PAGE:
My first time at the Olympia — during my second or third week at Columbia — was to see The Devil In Miss Jones. My roommate was so freaked out by it that he left half way through the picture.

RobertR on October 4, 2006 at 7:36 am

1975 in it’s dollar days
View link

RobertR on September 26, 2006 at 5:14 pm

1971 a Keaton festival
View link

robbiedupree on June 4, 2006 at 1:30 am

Back in 1970 I lived at 311 w. 103rd street. The Olympia became my neighborhood theatre and I spent many nights catching films there. I believe I still have a small ad poster for a series they ran called “Rock &Rebels” showing The Wild One , and several other films about troubled youth. Great memories – sorry to hear they knocked it down. Robbie

Gerald A. DeLuca
Gerald A. DeLuca on November 28, 2005 at 1:31 am

This theatre is mentioned in the biography of writer Truman Capote (Capote) by Gerald Clarke. Clarke discusses the period of Truman’s childhood when the boy lived on Riverside Drive in Manhattan. He tells of one of Truman’s teachers at Trinity School:

“The teacher would sometimes walk him home, Truman said, stopping on the way at a movie theater, the Olympia, on upper Broadway. They would sit in the privacy of the back row, and while the teacher fondled him, Truman would masturbate the teacher. What effect that tawdry little scene had on a boy like Truman is impossible to say, but it was, at the very least, a sorry initiation into the mysteries of sex.”

RobertR on August 14, 2005 at 6:20 am

I remember Cineplex using that catch phrase “the return of the elegent theatre” as they re-opened each of their renovated locations.

YMike on July 11, 2005 at 6:36 am

I wonder how many other theatrs went from a quad back to a twin?

dave-bronx™ on July 10, 2005 at 7:23 am

When Cineplex took over they un-quadded it back to a twin.

br91975 on July 10, 2005 at 7:12 am

The Olympia became a quad, I think, sometime around 1981, and remained so through the end of the Golden management era, in the spring of ‘87.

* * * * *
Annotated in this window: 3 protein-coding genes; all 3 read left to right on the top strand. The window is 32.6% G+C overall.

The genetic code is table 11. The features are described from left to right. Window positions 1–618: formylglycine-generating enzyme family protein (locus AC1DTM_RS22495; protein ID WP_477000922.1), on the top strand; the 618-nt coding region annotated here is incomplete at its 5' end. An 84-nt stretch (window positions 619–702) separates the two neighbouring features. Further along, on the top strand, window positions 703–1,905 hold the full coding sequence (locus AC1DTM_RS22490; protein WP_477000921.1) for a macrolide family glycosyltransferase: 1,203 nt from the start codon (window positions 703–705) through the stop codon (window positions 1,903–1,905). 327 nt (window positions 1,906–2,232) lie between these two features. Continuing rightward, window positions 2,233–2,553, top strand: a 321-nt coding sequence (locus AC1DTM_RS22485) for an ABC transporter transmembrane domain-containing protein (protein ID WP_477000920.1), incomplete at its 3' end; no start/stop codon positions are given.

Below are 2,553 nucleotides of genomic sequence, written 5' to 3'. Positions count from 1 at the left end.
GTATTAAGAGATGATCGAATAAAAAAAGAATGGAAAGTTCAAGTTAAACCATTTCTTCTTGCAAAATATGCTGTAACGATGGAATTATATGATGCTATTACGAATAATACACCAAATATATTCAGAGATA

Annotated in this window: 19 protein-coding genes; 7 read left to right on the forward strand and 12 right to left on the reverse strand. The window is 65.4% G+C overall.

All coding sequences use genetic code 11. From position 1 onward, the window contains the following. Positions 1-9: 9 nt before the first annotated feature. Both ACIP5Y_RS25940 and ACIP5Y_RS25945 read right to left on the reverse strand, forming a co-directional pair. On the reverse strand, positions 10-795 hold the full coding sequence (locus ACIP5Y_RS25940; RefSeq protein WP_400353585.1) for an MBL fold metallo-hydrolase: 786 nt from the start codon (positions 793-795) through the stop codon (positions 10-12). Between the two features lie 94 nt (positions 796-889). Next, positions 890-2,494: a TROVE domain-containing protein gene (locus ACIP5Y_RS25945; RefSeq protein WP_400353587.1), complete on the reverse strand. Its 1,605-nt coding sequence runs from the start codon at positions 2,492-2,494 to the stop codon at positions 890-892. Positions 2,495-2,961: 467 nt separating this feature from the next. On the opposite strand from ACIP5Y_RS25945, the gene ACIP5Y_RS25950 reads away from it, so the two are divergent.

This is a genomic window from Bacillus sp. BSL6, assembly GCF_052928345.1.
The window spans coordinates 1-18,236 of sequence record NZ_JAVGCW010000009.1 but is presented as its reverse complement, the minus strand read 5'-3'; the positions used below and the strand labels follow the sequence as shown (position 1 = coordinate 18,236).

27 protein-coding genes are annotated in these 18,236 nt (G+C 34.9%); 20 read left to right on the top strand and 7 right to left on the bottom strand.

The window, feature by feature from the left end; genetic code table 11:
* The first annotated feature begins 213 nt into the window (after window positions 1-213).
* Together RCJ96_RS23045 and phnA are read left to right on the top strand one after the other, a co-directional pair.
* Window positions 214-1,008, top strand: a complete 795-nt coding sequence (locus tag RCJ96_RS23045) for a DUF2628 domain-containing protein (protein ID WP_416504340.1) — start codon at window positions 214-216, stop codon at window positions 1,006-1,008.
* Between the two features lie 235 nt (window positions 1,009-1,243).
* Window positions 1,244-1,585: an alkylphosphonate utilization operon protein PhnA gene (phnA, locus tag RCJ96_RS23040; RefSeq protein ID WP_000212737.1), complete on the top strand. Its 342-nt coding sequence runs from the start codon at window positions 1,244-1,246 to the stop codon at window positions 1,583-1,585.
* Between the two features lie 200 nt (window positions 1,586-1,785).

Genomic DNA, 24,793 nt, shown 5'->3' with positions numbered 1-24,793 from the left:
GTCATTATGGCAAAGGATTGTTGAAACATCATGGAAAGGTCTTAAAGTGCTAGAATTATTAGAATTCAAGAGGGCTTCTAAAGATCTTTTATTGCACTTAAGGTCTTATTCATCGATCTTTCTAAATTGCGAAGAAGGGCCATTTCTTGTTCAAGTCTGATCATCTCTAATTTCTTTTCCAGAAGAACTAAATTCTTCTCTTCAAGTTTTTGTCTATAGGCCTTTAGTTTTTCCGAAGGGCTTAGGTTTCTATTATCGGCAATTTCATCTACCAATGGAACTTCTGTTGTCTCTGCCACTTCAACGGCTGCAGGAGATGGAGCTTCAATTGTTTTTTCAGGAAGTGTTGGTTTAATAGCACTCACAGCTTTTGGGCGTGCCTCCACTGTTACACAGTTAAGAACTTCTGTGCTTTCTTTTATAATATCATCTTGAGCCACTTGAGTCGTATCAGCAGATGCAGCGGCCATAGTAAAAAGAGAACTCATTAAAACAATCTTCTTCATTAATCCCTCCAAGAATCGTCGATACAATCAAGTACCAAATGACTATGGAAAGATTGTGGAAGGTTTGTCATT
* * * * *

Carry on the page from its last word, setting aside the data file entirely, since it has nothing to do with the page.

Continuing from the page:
YMike on July 10, 2005 at 4:50 am

When was the Olympia 4 theatres? I only remember it as a twin and I last went there in the late 90’s.

SillyMil on July 8, 2005 at 7:36 pm

Something in my soul reached out to find out what happened to the Olympia. After reading all the comments I can truly say that I am saddened that such a wonderful place was demolished. I understand the reasoning behind the action but it still hurts that a one of a kind (at least for me) theater was destroyed. I went there as a kid (my dad’s second job) and I even started working there when I was 15. I went from concessionist, cashier, matron to finally Asst. Manager. Now granted the pay was horrible but I still believe that working at the Olympia was truly an honor. I can still remember it when it was just one theatre and my favorite seat (first row of the balcony – center). I also remember the various other changes Olympia endured (2 theaters and then 4). With all the changes, the only thing that remained the same was the wallpaper. A black and white wallpaper depicting the stars of time far far away (chaplin, laurel & hardy, bogie, etc). I had wonderful times there and also remember the actors that honored me with autographs/pix when they came to see a movie (richard pryor, dudley moore, m. hemingway). Luckily, I have found another theatre that just like the Olympia holds some old world charm and character and just like Olympia, the price is right. $6 before 6pm. So, if you’re ever feeling a bit nostalgic, just take the 6 train to Parkchester and walk a few blocks past Ellie’s Diner to American Theatre. They too have wonderful wallpaper with the marx bros, ginger & fred. Besides that you can still see and sense the old world charm that so many new multiplexs lack. Anyway, that’s my two cents worth. To all of my Olympia customers I say, Thanks for making my years there happy ones. I don’t remember the name of my number one fan but I still remember your order “medium popcorn and large diet coke”. : )

br91975 on October 6, 2004 at 8:12 pm

The final two films booked into the Olympia were ‘Harry Potter and the Chamber of Secrets’ and Steven Soderbergh’s remake of Tarkovsky’s ‘Solaris’.